In our modern day America, mainly over the past 50 years, the traditional roles of men and women have been drastically switched or distorted. Men are no longer viewed as the primary leaders and do not take work and leadership as seriously. Women are no longer just the homemakers, but more than often set a competition against men in the areas of work and employment.
I have nothing against young women working and being educated in a job to insure an income while single, and also the ability to work should anything happen to her husband. But when she feels such an obligation and love for her job that she would forsake even the idea of (heaven forbid!) having children and caring for them, this is where America’s foundations begin to weaken. It all starts in the home; from the moment of birth (providing someone was actually born!), an individual’s primary training, nurture and growth happens in the home.
When we encourage women to compete against the men (let’s show those guys we can work just as well as they can!), we allow them to foster disgusted, distant ideas towards mothering children and maintaining a home. If all women were so dedicated to their job that children would become such a menace, well, there would be no children, and thus no country. And if all women were so dedicated to their job that any children accepted would be cared for day after day at a daycare center, then there would be very poor and weak future leadership in this country.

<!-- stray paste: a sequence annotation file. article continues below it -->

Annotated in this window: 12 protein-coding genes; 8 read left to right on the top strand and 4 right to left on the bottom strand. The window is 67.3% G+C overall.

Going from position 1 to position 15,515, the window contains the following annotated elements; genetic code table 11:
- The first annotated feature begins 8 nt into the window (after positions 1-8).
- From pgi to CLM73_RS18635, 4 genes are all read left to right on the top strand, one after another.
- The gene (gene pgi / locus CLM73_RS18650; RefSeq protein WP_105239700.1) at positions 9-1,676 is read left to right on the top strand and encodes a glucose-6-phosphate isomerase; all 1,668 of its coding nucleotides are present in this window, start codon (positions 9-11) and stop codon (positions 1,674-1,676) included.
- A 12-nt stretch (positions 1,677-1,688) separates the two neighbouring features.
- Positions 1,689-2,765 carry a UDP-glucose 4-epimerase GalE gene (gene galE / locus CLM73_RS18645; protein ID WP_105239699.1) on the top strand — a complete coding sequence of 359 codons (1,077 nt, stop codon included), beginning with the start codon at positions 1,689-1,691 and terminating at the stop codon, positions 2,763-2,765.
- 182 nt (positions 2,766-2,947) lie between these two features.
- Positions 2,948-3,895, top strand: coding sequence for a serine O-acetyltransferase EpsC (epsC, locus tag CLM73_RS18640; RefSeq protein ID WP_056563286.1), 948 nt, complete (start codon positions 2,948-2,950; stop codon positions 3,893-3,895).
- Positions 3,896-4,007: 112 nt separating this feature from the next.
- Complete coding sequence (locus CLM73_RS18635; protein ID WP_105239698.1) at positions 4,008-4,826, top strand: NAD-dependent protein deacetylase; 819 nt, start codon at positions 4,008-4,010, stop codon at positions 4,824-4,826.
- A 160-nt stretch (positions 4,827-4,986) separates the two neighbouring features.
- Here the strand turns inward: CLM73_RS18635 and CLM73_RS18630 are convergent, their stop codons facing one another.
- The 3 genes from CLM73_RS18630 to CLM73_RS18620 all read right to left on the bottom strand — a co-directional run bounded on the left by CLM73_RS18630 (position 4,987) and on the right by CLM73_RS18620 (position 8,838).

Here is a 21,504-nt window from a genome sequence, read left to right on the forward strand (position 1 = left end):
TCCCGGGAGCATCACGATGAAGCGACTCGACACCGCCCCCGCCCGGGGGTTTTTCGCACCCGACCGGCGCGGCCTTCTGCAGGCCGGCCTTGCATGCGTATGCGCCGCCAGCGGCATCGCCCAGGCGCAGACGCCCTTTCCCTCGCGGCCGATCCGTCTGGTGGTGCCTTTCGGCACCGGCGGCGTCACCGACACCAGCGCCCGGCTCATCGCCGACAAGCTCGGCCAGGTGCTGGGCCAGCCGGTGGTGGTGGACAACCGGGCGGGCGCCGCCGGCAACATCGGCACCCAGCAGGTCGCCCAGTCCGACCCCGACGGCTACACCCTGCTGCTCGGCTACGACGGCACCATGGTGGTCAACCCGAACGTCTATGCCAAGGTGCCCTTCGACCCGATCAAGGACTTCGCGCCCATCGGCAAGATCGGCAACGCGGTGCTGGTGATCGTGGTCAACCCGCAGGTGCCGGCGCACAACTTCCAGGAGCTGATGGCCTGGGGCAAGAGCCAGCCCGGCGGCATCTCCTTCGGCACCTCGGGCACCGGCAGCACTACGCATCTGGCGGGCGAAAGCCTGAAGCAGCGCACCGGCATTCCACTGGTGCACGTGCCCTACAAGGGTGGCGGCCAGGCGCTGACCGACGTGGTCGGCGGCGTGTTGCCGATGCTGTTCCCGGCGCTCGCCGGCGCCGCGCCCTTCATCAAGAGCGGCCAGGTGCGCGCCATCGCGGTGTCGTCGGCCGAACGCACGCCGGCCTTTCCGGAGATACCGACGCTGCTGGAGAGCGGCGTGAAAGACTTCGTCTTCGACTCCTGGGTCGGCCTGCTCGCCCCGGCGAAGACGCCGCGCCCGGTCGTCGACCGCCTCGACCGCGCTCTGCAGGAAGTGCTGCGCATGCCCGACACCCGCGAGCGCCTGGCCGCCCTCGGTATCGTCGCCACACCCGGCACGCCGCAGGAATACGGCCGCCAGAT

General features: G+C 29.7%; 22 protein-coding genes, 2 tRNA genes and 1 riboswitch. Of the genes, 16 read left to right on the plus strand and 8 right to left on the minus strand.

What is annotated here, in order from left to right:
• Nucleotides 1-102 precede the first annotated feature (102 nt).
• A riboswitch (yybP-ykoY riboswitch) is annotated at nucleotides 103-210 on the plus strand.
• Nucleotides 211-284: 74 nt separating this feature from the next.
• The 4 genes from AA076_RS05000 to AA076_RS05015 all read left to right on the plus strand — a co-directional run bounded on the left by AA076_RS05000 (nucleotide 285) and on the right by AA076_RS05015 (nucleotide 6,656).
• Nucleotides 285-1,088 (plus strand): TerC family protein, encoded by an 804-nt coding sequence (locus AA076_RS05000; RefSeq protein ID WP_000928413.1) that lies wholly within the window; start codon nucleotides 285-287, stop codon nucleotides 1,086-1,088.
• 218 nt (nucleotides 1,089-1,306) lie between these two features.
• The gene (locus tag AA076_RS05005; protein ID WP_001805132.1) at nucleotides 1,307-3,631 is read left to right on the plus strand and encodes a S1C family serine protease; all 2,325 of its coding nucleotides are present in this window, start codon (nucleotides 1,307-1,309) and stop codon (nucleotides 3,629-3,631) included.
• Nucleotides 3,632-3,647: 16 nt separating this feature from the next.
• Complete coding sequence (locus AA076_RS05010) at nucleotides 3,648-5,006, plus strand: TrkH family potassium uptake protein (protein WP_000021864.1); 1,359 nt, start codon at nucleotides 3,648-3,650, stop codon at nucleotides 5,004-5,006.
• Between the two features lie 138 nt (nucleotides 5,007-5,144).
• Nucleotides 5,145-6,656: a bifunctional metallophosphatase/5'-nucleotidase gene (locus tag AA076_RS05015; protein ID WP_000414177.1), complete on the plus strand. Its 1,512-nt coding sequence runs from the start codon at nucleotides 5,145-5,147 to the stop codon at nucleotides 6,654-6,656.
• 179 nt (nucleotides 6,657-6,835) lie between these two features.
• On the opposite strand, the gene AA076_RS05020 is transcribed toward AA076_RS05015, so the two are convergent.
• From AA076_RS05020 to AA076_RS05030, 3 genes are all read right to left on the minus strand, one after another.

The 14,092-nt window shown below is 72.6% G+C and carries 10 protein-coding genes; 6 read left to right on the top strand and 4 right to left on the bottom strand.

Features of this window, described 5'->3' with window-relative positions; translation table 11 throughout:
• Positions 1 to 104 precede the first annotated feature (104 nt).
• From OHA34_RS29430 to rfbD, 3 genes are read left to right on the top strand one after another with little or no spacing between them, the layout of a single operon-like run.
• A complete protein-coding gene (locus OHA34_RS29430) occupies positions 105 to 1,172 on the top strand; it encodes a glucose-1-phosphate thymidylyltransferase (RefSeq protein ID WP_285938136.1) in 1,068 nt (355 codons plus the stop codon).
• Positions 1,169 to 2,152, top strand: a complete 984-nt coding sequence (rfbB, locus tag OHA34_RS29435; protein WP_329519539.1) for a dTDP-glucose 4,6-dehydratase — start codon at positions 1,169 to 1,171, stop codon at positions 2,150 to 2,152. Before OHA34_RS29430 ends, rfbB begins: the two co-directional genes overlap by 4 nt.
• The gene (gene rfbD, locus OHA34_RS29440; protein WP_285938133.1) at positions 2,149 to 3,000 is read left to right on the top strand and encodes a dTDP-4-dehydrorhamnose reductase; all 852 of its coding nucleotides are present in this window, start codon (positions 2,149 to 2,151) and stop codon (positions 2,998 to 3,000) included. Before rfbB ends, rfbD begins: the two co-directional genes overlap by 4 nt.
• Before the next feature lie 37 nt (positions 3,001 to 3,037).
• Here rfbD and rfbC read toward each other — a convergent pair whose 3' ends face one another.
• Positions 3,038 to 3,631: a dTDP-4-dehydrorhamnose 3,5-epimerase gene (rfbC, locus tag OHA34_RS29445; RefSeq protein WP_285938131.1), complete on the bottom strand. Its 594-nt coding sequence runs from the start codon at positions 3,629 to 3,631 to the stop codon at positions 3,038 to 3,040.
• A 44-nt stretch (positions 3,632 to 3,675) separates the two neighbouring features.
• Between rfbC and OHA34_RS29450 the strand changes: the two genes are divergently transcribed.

Max Haine in his book “Children: Blessing or burden?” summed it up pretty well when taking a look at a women’s most natural lifelong role:
“Those whose most innate sense of identity is bound up with fertility were encouraged to abandon, delay or at least severely limit childbearing. They were asked to deny their deepest biological and psychological urges toward maternity for the sake of a paycheck. They were told to rejoice at “liberation” from the home, which their ancestors gained deep satisfaction in maintaining. In other words, they were supposed to squash every feminine impulse that pulsated for expression.” (Italics added)
I’m not a feminist, and I’m not a sheltered, conforming future baby machine. I am a young lady who has witnessed the blessings and fulfillment of bringing up the future generations, and maintaining their home. So what are my future plans? I have nothing against women getting jobs outside the home. I have one right now, and I plan to work as long as I am single. But when God brings around the right guy at the right time, I will be ready to give up my job and carry out what I was meant to be: a homemaker.